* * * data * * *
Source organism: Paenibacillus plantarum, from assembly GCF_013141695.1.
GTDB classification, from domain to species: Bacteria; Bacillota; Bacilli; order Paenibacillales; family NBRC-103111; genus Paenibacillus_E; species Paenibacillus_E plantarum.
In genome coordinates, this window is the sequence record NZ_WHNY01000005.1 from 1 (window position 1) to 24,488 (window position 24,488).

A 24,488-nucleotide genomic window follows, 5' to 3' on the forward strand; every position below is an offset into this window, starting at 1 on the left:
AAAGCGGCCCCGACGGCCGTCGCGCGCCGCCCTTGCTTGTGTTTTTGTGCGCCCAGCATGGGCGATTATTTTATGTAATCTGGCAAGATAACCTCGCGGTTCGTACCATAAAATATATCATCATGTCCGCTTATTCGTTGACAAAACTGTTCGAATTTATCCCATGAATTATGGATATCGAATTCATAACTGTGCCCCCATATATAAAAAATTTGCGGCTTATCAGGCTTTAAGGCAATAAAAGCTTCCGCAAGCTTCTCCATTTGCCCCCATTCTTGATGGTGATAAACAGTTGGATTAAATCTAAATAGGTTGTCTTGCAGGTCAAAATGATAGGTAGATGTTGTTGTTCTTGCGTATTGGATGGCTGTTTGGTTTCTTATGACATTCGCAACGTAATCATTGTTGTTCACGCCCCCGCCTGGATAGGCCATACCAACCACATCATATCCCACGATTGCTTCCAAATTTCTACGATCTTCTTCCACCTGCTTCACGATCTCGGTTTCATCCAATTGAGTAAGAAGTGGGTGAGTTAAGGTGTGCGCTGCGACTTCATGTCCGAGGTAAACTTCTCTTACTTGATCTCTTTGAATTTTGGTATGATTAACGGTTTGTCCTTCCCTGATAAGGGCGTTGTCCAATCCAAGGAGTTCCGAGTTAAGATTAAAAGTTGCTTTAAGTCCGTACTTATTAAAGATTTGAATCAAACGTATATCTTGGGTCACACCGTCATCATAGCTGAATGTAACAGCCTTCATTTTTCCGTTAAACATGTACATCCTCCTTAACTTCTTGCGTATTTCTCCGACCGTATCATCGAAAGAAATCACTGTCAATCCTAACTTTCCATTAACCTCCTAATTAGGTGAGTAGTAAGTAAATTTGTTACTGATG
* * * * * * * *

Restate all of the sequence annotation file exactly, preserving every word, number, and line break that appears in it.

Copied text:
Source organism: Paenibacillus plantarum, from assembly GCF_013141695.1.
GTDB classification, from domain to species: Bacteria; Bacillota; Bacilli; order Paenibacillales; family NBRC-103111; genus Paenibacillus_E; species Paenibacillus_E plantarum.
In genome coordinates, this window is the sequence record NZ_WHNY01000005.1 from 1 (window position 1) to 24,488 (window position 24,488).

A 24,488-nucleotide genomic window follows, 5' to 3' on the forward strand; every position below is an offset into this window, starting at 1 on the left:
AAAGCGGCCCCGACGGCCGTCGCGCGCCGCCCTTGCTTGTGTTTTTGTGCGCCCAGCATGGGCGATTATTTTATGTAATCTGGCAAGATAACCTCGCGGTTCGTACCATAAAATATATCATCATGTCCGCTTATTCGTTGACAAAACTGTTCGAATTTATCCCATGAATTATGGATATCGAATTCATAACTGTGCCCCCATATATAAAAAATTTGCGGCTTATCAGGCTTTAAGGCAATAAAAGCTTCCGCAAGCTTCTCCATTTGCCCCCATTCTTGATGGTGATAAACAGTTGGATTAAATCTAAATAGGTTGTCTTGCAGGTCAAAATGATAGGTAGATGTTGTTGTTCTTGCGTATTGGATGGCTGTTTGGTTTCTTATGACATTCGCAACGTAATCATTGTTGTTCACGCCCCCGCCTGGATAGGCCATACCAACCACATCATATCCCACGATTGCTTCCAAATTTCTACGATCTTCTTCCACCTGCTTCACGATCTCGGTTTCATCCAATTGAGTAAGAAGTGGGTGAGTTAAGGTGTGCGCTGCGACTTCATGTCCGAGGTAAACTTCTCTTACTTGATCTCTTTGAATTTTGGTATGATTAACGGTTTGTCCTTCCCTGATAAGGGCGTTGTCCAATCCAAGGAGTTCCGAGTTAAGATTAAAAGTTGCTTTAAGTCCGTACTTATTAAAGATTTGAATCAAACGTATATCTTGGGTCACACCGTCATCATAGCTGAATGTAACAGCCTTCATTTTTCCGTTAAACATGTACATCCTCCTTAACTTCTTGCGTATTTCTCCGACCGTATCATCGAAAGAAATCACTGTCAATCCTAACTTTCCATTAACCTCCTAATTAGGTGAGTAGTAAGTAAATTTGTTACTGATG